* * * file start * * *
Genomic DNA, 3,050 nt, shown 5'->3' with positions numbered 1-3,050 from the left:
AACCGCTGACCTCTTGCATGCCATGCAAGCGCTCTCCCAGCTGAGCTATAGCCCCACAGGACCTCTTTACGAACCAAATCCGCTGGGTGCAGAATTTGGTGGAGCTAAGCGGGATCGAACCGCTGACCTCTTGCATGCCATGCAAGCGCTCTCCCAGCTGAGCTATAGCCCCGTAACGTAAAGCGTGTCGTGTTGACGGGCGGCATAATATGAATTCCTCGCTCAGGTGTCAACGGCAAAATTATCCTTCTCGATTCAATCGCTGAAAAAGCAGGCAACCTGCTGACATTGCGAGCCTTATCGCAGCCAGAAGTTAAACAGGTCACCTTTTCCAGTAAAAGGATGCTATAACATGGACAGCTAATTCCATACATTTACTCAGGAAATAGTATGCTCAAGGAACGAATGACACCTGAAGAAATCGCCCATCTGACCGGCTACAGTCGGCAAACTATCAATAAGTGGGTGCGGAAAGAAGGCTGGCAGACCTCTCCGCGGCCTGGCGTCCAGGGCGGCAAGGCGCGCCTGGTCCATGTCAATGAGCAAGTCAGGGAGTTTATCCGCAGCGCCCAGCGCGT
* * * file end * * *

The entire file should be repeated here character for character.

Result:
Genomic DNA, 3,050 nt, shown 5'->3' with positions numbered 1-3,050 from the left:
AACCGCTGACCTCTTGCATGCCATGCAAGCGCTCTCCCAGCTGAGCTATAGCCCCACAGGACCTCTTTACGAACCAAATCCGCTGGGTGCAGAATTTGGTGGAGCTAAGCGGGATCGAACCGCTGACCTCTTGCATGCCATGCAAGCGCTCTCCCAGCTGAGCTATAGCCCCGTAACGTAAAGCGTGTCGTGTTGACGGGCGGCATAATATGAATTCCTCGCTCAGGTGTCAACGGCAAAATTATCCTTCTCGATTCAATCGCTGAAAAAGCAGGCAACCTGCTGACATTGCGAGCCTTATCGCAGCCAGAAGTTAAACAGGTCACCTTTTCCAGTAAAAGGATGCTATAACATGGACAGCTAATTCCATACATTTACTCAGGAAATAGTATGCTCAAGGAACGAATGACACCTGAAGAAATCGCCCATCTGACCGGCTACAGTCGGCAAACTATCAATAAGTGGGTGCGGAAAGAAGGCTGGCAGACCTCTCCGCGGCCTGGCGTCCAGGGCGGCAAGGCGCGCCTGGTCCATGTCAATGAGCAAGTCAGGGAGTTTATCCGCAGCGCCCAGCGCGT